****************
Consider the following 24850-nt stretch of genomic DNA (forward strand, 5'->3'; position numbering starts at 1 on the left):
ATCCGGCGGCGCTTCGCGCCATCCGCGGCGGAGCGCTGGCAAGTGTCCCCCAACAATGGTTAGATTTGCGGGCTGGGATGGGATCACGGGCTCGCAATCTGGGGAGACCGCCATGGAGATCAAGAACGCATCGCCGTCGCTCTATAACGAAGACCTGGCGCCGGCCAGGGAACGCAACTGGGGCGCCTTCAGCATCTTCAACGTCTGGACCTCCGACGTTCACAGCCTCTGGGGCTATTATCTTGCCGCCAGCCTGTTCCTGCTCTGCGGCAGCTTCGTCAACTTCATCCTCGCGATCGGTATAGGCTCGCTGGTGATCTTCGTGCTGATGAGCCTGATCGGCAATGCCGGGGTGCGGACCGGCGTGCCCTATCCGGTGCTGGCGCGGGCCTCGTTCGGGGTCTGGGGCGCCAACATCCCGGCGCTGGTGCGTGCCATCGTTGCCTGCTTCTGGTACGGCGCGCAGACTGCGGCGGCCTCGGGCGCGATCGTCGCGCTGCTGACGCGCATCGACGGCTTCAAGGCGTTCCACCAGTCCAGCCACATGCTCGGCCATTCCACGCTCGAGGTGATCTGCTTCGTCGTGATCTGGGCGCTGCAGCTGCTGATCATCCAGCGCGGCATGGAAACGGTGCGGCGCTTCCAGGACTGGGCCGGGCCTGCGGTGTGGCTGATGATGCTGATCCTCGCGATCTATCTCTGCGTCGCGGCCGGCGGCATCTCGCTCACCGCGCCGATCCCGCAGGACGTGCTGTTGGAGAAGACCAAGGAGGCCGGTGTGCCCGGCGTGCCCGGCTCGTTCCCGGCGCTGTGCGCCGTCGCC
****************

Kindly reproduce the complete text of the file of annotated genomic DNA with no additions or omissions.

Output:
Consider the following 24850-nt stretch of genomic DNA (forward strand, 5'->3'; position numbering starts at 1 on the left):
ATCCGGCGGCGCTTCGCGCCATCCGCGGCGGAGCGCTGGCAAGTGTCCCCCAACAATGGTTAGATTTGCGGGCTGGGATGGGATCACGGGCTCGCAATCTGGGGAGACCGCCATGGAGATCAAGAACGCATCGCCGTCGCTCTATAACGAAGACCTGGCGCCGGCCAGGGAACGCAACTGGGGCGCCTTCAGCATCTTCAACGTCTGGACCTCCGACGTTCACAGCCTCTGGGGCTATTATCTTGCCGCCAGCCTGTTCCTGCTCTGCGGCAGCTTCGTCAACTTCATCCTCGCGATCGGTATAGGCTCGCTGGTGATCTTCGTGCTGATGAGCCTGATCGGCAATGCCGGGGTGCGGACCGGCGTGCCCTATCCGGTGCTGGCGCGGGCCTCGTTCGGGGTCTGGGGCGCCAACATCCCGGCGCTGGTGCGTGCCATCGTTGCCTGCTTCTGGTACGGCGCGCAGACTGCGGCGGCCTCGGGCGCGATCGTCGCGCTGCTGACGCGCATCGACGGCTTCAAGGCGTTCCACCAGTCCAGCCACATGCTCGGCCATTCCACGCTCGAGGTGATCTGCTTCGTCGTGATCTGGGCGCTGCAGCTGCTGATCATCCAGCGCGGCATGGAAACGGTGCGGCGCTTCCAGGACTGGGCCGGGCCTGCGGTGTGGCTGATGATGCTGATCCTCGCGATCTATCTCTGCGTCGCGGCCGGCGGCATCTCGCTCACCGCGCCGATCCCGCAGGACGTGCTGTTGGAGAAGACCAAGGAGGCCGGTGTGCCCGGCGTGCCCGGCTCGTTCCCGGCGCTGTGCGCCGTCGCC